Pressburger began a career as a journalist. After working in Hungary and Weimar Republic-era Germany he turned to screenwriting in the late 1920s, working for UFA in Berlin (having moved there in 1926). The rise of the Nazis forced him to flee to Paris, where he again worked as screenwriter, and then to London. He later said, "[the] worst things that happened to me were the political consequences of events beyond my control ... the best things were exactly the same."
Pressburger's early films were mainly made in Germany and France where he worked at the UFA Studios in the Dramaturgie department (script selection, approval and editing) and as a scriptwriter in his own right. In the 1930s, many European films were produced in multiple-language versions. Some of the films made in Germany survive with French intertitles and vice versa.
In 1933, after the Nazis came to power, UFA's head sacked the company's remaining Jewish employees with Pressburger being told his contract would not be renewed. He left his Berlin apartment, "leaving the key in the door so that the Stormtroopers wouldn't have to break the door down" and left for Paris. Late in 1935, Pressburger decided that he would do better in England.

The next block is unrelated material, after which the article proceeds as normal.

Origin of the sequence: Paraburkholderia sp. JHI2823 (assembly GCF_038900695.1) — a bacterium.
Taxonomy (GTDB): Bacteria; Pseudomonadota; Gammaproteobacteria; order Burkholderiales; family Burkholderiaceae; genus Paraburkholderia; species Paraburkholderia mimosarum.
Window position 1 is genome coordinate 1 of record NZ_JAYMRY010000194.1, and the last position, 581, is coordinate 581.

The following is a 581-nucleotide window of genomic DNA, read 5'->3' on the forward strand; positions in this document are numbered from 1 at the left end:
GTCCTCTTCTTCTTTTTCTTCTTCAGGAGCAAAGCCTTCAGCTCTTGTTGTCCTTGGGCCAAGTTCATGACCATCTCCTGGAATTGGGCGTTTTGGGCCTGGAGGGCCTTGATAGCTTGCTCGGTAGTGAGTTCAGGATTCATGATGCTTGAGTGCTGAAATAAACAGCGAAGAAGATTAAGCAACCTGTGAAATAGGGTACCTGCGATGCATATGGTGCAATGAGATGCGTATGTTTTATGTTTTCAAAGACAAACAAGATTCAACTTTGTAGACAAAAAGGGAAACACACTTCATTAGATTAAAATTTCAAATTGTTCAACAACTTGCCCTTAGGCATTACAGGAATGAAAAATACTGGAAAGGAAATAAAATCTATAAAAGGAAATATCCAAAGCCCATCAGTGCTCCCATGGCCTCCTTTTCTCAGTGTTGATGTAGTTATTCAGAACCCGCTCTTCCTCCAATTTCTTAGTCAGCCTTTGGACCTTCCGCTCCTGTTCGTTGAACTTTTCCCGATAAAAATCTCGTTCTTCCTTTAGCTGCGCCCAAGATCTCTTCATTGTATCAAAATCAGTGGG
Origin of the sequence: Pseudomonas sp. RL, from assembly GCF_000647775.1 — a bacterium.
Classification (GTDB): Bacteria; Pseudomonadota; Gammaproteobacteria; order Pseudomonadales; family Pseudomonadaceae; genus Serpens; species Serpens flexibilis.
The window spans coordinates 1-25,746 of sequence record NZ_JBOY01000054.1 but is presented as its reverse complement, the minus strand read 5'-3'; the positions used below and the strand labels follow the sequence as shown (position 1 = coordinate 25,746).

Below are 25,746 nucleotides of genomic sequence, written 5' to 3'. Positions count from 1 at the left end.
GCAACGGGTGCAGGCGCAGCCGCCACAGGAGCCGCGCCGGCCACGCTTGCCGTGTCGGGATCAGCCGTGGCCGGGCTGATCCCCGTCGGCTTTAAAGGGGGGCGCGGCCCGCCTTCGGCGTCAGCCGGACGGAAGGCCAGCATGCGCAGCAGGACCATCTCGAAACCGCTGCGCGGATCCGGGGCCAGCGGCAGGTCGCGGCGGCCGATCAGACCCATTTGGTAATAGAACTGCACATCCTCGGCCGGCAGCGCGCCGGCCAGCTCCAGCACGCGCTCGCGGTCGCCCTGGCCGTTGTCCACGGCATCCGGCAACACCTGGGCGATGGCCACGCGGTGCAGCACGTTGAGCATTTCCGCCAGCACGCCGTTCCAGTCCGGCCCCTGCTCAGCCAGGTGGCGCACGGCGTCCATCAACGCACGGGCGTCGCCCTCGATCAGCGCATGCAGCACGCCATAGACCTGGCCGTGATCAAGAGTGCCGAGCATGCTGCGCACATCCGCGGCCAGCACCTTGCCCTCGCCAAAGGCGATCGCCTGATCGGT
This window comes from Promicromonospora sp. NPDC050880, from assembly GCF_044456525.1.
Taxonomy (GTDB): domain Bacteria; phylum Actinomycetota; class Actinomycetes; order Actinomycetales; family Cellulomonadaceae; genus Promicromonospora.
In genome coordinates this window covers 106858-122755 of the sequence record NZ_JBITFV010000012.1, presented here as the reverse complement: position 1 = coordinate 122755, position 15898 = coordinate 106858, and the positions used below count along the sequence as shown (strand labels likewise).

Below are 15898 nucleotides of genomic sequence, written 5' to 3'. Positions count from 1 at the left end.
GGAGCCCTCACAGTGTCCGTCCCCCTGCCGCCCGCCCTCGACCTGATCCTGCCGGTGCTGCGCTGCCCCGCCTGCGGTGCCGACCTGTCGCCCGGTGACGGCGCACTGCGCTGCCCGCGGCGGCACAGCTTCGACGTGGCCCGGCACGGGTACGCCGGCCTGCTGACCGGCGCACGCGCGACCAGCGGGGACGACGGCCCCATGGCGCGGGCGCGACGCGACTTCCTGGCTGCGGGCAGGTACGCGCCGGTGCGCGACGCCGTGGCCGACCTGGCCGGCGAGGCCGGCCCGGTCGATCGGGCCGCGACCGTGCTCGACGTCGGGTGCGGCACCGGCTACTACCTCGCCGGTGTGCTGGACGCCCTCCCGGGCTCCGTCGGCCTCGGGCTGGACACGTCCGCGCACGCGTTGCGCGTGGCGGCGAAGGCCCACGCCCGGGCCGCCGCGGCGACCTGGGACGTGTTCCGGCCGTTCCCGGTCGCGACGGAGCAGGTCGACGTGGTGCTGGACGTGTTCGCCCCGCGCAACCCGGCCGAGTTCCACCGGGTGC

Pressburger arrived in Britain in 1935 as a stateless person; once he decided to settle, he changed his name to Emeric in 1938. In England he found a small community of Hungarian film-makers who had fled the Nazis, including Alexander Korda, owner of London Films, who employed him as a screenwriter. Asked by Korda to improve the script for The Spy in Black (1939), he met the film's director, Michael Powell. Their partnership would produce some of the finest British films of the next decade.  However, Pressburger still did some projects on his own.